UPDATE: Judge orders removal of Amendment 1 from November ballot

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JEFFERSON CITY - A Cole County judge ordered the Missouri Secretary of State's office Friday to remove Amendment 1 from the November ballot.

"I think that Judge Green did get it right," said Sen. Bob Onder. "No one should be fooling Missouri voters in order to approve something they don’t understand and wouldn’t want if they did understand."

Amendment 1 was designed to change the Missouri Constitution with regards to lobbying, campaign finance limits and legislative redistricting. Secretary of State Jay Ashcroft certified the measure for the November ballot in early August.

Some lawmakers said these laws about ethics need to be passed. 

"This was the opportunity because the public is demanding that we be ethical here in Jefferson City," said Sen. Jill Schupp. "I agree with them."

Two lawsuits filed against the measure claims it violates state law by having more than one subject, changes more than one article in the constitution, doesn't have all the information about what it would change and "is for a purpose not permitted under the Missouri Constitution, in that it would...violate the First Amendment" of the U.S. Constitution.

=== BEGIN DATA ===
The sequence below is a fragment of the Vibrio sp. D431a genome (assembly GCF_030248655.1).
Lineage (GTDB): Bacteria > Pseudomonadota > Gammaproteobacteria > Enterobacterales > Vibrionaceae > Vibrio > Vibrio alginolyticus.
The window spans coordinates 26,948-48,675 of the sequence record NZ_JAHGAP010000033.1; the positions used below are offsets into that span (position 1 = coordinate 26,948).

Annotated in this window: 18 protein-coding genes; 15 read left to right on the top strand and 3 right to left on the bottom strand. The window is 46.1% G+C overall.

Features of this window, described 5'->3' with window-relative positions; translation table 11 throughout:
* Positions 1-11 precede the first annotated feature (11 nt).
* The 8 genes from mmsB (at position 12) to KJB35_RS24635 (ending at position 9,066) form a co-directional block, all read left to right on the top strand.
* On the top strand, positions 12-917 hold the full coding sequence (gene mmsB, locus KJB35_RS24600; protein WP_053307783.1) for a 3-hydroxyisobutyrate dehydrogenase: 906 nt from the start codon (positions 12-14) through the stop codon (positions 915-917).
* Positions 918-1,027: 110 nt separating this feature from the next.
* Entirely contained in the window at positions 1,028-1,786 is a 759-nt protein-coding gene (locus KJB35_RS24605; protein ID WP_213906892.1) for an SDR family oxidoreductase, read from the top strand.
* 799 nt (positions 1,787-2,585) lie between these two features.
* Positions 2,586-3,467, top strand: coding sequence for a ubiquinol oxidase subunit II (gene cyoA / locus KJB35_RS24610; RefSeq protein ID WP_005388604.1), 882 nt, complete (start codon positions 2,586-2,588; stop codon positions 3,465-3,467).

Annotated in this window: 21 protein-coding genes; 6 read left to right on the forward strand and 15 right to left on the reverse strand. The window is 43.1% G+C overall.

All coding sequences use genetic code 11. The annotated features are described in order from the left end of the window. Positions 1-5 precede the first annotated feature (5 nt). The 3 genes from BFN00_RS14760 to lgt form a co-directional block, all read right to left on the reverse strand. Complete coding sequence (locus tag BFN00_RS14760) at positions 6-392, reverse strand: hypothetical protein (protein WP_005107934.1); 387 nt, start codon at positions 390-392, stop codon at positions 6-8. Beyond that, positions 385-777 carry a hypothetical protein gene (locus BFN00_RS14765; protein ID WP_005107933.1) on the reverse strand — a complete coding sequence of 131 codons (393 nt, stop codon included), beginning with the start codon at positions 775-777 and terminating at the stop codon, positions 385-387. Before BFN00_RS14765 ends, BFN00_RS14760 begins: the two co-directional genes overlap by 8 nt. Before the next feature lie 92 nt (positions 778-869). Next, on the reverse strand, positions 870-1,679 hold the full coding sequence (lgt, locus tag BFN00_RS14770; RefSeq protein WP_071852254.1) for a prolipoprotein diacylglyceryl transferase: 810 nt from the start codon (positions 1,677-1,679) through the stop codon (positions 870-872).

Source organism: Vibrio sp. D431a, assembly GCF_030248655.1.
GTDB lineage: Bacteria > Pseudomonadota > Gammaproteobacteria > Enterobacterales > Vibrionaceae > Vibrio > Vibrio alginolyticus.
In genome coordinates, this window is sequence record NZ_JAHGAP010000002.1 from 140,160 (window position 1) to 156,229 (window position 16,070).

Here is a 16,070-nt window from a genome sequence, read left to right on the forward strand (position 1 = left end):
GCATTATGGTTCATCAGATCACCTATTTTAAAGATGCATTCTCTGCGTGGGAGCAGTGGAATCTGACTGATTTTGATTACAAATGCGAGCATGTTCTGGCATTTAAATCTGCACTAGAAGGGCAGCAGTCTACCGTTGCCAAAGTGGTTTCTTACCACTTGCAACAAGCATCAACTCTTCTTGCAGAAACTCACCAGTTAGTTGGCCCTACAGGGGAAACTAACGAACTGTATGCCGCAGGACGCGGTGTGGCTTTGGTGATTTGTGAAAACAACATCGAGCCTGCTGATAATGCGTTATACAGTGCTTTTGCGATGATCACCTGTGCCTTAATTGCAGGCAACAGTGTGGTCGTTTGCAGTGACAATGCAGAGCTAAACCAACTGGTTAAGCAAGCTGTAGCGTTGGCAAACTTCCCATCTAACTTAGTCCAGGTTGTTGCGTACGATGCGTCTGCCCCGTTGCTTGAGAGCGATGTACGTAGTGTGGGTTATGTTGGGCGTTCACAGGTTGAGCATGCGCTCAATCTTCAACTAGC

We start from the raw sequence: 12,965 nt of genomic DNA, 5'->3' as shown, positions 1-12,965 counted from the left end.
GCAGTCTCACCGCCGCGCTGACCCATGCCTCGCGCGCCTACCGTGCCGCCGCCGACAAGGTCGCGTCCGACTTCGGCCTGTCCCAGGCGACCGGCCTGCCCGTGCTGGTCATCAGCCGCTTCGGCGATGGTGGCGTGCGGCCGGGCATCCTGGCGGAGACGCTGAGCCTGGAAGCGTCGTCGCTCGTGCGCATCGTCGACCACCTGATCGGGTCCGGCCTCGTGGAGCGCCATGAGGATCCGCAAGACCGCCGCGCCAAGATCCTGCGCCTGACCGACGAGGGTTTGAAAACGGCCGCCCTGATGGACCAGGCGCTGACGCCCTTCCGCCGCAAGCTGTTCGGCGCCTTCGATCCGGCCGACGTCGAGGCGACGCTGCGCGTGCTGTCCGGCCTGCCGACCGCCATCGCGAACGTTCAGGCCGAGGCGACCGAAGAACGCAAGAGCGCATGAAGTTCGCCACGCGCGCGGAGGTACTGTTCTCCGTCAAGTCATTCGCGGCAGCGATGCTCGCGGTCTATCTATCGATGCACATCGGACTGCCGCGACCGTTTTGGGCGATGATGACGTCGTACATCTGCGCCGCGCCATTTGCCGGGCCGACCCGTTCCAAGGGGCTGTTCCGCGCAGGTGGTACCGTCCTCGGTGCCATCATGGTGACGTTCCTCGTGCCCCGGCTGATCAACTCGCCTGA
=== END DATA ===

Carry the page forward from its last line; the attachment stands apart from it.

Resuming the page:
The lawsuits named the Secretary of State's office as defendant. Pro-Amendment 1 organization Clean Missouri joined the side of the defendants.

Judge Daniel Green sided with the plaintiffs on two counts, and with the defendants on two other counts. A fifth count was dismissed.

Clean Missouri is appealing the decision and said in a press release it will keep fighting. 

"This is a speed bump, but the law is on our side," it said. 

Onder said Clean Missouri is not about transparency but is a scheme using out-of-state dark money.
"Clean Missouri was an attempt to impose upon Missouri a radical new redistricting scheme that I call 'gerrymandering on steroids' as the guise of a transparency and ethics bill," he said. 

In his ruling, Green found petition violates state law by seeking to change more than one article of the Missouri Constitution.

"That law means that voters should not be confused and should not be deceived in approving something that they do not want to approve," Onder said. 

Schupp said this ruling is an attack on the Clean Missouri Amendment.

"I'm really concerned about what it means because it looks like it may not be on the ballot," she said. 

Green sided with the defendants on the question of whether the petition failed "to bracket all deleted matter, underline all new matter, and set forth the full and correct text of the measure." He said while the plaintiffs were technically correct in their claim, "the errors identified by Plaintiffs are tantamount to scrivener's errors...[and] the Court will not prevent voters from considering an initiative petition based on 'punctuation and grammar if the purpose of the provision may otherwise be determined.'"

Green dismissed the last count regarding the First Amendment of the U.S. Constitution, saying pre-election challenges "are limited to claims that the procedures for submitting a proposal to the voters were not followed."

He ordered Ashcroft to "rescind and withdraw his certification of sufficiency of the Petition and issue a certificate of insufficiency for the Petition" and prohibited "all other officers from printing the measure on the ballot."